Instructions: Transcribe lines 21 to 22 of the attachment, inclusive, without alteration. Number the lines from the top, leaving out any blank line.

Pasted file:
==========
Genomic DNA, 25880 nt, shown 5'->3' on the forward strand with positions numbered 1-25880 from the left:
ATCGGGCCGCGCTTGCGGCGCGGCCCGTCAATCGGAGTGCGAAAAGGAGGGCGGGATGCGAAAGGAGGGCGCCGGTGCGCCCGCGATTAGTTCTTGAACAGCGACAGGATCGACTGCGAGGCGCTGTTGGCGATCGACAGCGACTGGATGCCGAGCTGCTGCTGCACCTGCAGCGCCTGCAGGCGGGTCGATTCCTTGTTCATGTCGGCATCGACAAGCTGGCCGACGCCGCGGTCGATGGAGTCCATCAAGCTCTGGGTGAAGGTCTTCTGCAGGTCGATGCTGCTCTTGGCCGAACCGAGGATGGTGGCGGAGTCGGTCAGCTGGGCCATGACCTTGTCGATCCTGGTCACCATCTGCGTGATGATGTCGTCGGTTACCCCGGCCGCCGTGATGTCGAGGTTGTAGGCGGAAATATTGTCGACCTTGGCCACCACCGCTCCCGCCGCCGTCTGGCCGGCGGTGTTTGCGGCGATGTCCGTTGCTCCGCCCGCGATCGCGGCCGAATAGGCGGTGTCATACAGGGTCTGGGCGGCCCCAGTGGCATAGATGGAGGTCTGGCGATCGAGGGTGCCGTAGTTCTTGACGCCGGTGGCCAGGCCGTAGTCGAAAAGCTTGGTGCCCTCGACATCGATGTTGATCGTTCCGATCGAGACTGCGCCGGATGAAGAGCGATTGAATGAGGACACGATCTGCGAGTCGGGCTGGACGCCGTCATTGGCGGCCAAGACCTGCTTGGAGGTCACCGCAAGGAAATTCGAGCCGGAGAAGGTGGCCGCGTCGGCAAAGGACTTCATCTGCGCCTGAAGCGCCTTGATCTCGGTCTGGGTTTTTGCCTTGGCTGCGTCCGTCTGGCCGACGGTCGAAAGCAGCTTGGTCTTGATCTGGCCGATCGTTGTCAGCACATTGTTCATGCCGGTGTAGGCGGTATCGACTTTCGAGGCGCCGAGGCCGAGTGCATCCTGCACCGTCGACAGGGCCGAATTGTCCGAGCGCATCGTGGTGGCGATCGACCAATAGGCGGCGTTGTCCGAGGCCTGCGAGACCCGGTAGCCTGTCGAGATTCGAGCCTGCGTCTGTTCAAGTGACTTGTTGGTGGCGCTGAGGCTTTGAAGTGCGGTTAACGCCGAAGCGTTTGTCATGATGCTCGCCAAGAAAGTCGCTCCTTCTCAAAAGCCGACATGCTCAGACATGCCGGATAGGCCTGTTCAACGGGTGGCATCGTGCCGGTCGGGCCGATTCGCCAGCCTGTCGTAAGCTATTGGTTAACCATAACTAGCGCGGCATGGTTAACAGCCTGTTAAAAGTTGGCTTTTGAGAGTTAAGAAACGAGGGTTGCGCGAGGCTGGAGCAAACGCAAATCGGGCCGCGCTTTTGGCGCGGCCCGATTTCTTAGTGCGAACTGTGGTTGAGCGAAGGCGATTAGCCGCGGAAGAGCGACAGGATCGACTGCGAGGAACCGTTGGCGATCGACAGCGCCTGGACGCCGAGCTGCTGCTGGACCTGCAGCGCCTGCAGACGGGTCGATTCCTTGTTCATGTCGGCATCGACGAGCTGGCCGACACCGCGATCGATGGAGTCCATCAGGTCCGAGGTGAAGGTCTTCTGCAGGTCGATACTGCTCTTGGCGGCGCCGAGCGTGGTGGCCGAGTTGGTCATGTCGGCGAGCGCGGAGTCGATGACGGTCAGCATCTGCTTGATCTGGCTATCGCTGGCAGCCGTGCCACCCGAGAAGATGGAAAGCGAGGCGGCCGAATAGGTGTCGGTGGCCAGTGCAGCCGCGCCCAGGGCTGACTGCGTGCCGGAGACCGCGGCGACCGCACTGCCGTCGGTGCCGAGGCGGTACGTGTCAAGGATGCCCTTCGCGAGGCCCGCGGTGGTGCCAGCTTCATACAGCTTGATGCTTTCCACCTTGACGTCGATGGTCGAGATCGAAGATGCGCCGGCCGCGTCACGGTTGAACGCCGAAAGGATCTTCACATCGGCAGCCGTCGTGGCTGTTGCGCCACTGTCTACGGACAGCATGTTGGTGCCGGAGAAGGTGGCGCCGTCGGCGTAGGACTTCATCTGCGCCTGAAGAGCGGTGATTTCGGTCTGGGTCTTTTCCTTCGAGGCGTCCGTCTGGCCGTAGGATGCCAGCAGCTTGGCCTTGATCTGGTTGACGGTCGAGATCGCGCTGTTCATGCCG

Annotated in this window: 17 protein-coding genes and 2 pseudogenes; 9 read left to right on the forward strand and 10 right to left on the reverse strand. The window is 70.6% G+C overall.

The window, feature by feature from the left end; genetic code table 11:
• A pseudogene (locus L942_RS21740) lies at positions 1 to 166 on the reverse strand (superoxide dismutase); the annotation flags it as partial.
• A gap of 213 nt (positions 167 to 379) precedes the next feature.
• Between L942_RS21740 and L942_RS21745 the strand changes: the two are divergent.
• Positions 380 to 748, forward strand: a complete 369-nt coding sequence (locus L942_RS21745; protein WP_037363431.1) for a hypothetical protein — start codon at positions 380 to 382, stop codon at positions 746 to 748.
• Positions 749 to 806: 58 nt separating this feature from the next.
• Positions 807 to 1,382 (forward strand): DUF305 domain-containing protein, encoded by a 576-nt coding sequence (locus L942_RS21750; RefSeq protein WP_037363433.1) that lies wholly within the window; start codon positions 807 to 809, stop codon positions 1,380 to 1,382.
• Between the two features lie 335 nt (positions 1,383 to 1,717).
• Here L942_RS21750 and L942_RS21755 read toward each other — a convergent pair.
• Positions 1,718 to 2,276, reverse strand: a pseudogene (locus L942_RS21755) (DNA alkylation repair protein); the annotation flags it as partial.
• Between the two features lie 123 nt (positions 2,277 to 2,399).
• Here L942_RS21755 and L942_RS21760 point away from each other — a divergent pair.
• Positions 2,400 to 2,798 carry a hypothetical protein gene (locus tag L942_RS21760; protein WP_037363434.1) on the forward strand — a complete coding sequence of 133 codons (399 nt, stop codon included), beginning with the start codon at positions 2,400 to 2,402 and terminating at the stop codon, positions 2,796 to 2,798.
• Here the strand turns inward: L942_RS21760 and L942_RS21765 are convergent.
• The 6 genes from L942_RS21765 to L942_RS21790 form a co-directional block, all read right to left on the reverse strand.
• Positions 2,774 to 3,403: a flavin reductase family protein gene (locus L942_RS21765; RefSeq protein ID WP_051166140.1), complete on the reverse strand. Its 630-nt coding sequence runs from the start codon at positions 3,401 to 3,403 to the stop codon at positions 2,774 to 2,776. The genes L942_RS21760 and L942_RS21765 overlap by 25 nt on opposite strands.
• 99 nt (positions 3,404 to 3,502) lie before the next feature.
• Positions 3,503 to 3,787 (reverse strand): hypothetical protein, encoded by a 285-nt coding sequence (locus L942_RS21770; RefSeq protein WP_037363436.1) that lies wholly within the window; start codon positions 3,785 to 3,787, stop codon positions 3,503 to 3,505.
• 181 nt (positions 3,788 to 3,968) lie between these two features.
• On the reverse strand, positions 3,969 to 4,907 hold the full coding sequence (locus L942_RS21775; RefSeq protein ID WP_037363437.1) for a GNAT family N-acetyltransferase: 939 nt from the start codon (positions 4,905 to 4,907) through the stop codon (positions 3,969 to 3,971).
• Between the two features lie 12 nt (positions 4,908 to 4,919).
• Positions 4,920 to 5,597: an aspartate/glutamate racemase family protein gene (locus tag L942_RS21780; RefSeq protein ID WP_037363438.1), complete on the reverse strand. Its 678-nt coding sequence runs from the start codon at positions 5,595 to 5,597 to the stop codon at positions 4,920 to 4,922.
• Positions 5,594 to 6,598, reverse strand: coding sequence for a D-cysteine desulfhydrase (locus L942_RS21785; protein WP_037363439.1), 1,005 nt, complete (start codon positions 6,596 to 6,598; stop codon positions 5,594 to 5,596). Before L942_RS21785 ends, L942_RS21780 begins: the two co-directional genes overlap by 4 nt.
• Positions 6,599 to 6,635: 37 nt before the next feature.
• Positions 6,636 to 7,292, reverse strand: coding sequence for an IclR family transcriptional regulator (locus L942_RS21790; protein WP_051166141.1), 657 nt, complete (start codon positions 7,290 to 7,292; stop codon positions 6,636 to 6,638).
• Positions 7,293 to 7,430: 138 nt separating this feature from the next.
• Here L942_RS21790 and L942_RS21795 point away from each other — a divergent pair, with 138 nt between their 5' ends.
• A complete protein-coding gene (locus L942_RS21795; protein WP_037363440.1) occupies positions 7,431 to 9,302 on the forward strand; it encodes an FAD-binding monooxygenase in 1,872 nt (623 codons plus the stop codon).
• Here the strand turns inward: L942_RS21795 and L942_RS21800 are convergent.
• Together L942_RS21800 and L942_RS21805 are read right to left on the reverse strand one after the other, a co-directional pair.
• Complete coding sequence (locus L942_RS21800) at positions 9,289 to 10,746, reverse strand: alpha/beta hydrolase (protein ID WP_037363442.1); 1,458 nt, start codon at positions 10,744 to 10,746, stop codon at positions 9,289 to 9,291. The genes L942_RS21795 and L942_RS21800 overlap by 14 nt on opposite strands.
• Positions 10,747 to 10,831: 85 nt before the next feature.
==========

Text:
• Positions 3,503 to 3,787 (reverse strand): hypothetical protein, encoded by a 285-nt coding sequence (locus L942_RS21770; RefSeq protein WP_037363436.1) that lies wholly within the window; start codon positions 3,785 to 3,787, stop codon positions 3,503 to 3,505.
• 181 nt (positions 3,788 to 3,968) lie between these two features.